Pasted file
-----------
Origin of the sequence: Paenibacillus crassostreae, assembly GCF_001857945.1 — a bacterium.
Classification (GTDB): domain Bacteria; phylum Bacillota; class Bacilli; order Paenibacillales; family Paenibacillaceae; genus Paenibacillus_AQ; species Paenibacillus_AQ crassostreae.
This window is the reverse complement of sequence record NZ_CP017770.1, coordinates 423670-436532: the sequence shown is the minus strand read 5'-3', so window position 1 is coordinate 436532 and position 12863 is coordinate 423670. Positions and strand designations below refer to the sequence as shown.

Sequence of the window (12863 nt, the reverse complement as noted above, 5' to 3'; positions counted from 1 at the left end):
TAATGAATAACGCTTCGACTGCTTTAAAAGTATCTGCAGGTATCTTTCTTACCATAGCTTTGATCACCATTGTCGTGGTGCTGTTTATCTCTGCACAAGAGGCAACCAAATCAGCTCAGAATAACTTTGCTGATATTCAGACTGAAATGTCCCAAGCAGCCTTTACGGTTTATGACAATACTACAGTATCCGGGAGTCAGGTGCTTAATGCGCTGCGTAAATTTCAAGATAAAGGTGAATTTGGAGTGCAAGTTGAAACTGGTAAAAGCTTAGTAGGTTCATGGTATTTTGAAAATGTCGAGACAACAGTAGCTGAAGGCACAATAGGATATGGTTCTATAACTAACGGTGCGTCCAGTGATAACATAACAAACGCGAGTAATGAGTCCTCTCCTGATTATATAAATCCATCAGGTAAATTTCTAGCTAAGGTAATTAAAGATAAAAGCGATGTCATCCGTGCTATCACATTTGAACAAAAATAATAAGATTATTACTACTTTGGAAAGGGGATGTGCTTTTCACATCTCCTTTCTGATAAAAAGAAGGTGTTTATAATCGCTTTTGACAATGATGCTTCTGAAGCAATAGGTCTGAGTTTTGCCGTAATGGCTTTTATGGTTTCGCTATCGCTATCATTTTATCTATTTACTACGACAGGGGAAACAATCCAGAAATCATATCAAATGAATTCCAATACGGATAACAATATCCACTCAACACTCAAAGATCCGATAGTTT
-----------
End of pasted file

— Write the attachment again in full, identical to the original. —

Origin of the sequence: Paenibacillus crassostreae, assembly GCF_001857945.1 — a bacterium.
Classification (GTDB): domain Bacteria; phylum Bacillota; class Bacilli; order Paenibacillales; family Paenibacillaceae; genus Paenibacillus_AQ; species Paenibacillus_AQ crassostreae.
This window is the reverse complement of sequence record NZ_CP017770.1, coordinates 423670-436532: the sequence shown is the minus strand read 5'-3', so window position 1 is coordinate 436532 and position 12863 is coordinate 423670. Positions and strand designations below refer to the sequence as shown.

Sequence of the window (12863 nt, the reverse complement as noted above, 5' to 3'; positions counted from 1 at the left end):
TAATGAATAACGCTTCGACTGCTTTAAAAGTATCTGCAGGTATCTTTCTTACCATAGCTTTGATCACCATTGTCGTGGTGCTGTTTATCTCTGCACAAGAGGCAACCAAATCAGCTCAGAATAACTTTGCTGATATTCAGACTGAAATGTCCCAAGCAGCCTTTACGGTTTATGACAATACTACAGTATCCGGGAGTCAGGTGCTTAATGCGCTGCGTAAATTTCAAGATAAAGGTGAATTTGGAGTGCAAGTTGAAACTGGTAAAAGCTTAGTAGGTTCATGGTATTTTGAAAATGTCGAGACAACAGTAGCTGAAGGCACAATAGGATATGGTTCTATAACTAACGGTGCGTCCAGTGATAACATAACAAACGCGAGTAATGAGTCCTCTCCTGATTATATAAATCCATCAGGTAAATTTCTAGCTAAGGTAATTAAAGATAAAAGCGATGTCATCCGTGCTATCACATTTGAACAAAAATAATAAGATTATTACTACTTTGGAAAGGGGATGTGCTTTTCACATCTCCTTTCTGATAAAAAGAAGGTGTTTATAATCGCTTTTGACAATGATGCTTCTGAAGCAATAGGTCTGAGTTTTGCCGTAATGGCTTTTATGGTTTCGCTATCGCTATCATTTTATCTATTTACTACGACAGGGGAAACAATCCAGAAATCATATCAAATGAATTCCAATACGGATAACAATATCCACTCAACACTCAAAGATCCGATAGTTT